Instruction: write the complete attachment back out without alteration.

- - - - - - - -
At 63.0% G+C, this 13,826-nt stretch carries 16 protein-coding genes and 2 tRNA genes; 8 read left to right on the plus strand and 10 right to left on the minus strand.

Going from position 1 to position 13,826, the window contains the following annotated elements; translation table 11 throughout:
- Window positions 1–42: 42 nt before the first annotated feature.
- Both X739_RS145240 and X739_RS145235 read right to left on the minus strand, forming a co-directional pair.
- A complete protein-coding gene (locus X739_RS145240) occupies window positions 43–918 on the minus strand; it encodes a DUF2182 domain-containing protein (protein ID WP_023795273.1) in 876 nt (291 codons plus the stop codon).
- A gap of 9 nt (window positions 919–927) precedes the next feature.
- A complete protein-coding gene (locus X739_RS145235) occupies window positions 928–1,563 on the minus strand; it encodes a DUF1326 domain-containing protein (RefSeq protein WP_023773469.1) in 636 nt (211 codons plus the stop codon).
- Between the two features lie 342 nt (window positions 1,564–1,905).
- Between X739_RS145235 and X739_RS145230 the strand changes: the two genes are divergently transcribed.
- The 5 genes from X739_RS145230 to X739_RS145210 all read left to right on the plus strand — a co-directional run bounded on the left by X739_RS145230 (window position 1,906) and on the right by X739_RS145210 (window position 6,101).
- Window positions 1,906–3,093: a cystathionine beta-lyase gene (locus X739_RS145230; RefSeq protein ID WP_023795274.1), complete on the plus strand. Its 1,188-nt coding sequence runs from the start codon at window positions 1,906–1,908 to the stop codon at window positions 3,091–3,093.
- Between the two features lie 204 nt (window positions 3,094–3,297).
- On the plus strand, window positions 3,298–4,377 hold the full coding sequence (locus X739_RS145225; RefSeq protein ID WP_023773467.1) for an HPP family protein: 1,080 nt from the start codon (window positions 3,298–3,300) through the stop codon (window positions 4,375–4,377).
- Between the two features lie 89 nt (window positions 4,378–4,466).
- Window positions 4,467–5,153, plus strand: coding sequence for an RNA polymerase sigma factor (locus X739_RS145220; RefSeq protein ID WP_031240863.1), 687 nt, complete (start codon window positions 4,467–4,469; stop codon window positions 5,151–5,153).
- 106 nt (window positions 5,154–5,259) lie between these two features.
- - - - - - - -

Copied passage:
At 63.0% G+C, this 13,826-nt stretch carries 16 protein-coding genes and 2 tRNA genes; 8 read left to right on the plus strand and 10 right to left on the minus strand.

Going from position 1 to position 13,826, the window contains the following annotated elements; translation table 11 throughout:
- Window positions 1–42: 42 nt before the first annotated feature.
- Both X739_RS145240 and X739_RS145235 read right to left on the minus strand, forming a co-directional pair.
- A complete protein-coding gene (locus X739_RS145240) occupies window positions 43–918 on the minus strand; it encodes a DUF2182 domain-containing protein (protein ID WP_023795273.1) in 876 nt (291 codons plus the stop codon).
- A gap of 9 nt (window positions 919–927) precedes the next feature.
- A complete protein-coding gene (locus X739_RS145235) occupies window positions 928–1,563 on the minus strand; it encodes a DUF1326 domain-containing protein (RefSeq protein WP_023773469.1) in 636 nt (211 codons plus the stop codon).
- Between the two features lie 342 nt (window positions 1,564–1,905).
- Between X739_RS145235 and X739_RS145230 the strand changes: the two genes are divergently transcribed.
- The 5 genes from X739_RS145230 to X739_RS145210 all read left to right on the plus strand — a co-directional run bounded on the left by X739_RS145230 (window position 1,906) and on the right by X739_RS145210 (window position 6,101).
- Window positions 1,906–3,093: a cystathionine beta-lyase gene (locus X739_RS145230; RefSeq protein ID WP_023795274.1), complete on the plus strand. Its 1,188-nt coding sequence runs from the start codon at window positions 1,906–1,908 to the stop codon at window positions 3,091–3,093.
- Between the two features lie 204 nt (window positions 3,094–3,297).
- On the plus strand, window positions 3,298–4,377 hold the full coding sequence (locus X739_RS145225; RefSeq protein ID WP_023773467.1) for an HPP family protein: 1,080 nt from the start codon (window positions 3,298–3,300) through the stop codon (window positions 4,375–4,377).
- Between the two features lie 89 nt (window positions 4,378–4,466).
- Window positions 4,467–5,153, plus strand: coding sequence for an RNA polymerase sigma factor (locus X739_RS145220; RefSeq protein ID WP_031240863.1), 687 nt, complete (start codon window positions 4,467–4,469; stop codon window positions 5,151–5,153).
- 106 nt (window positions 5,154–5,259) lie between these two features.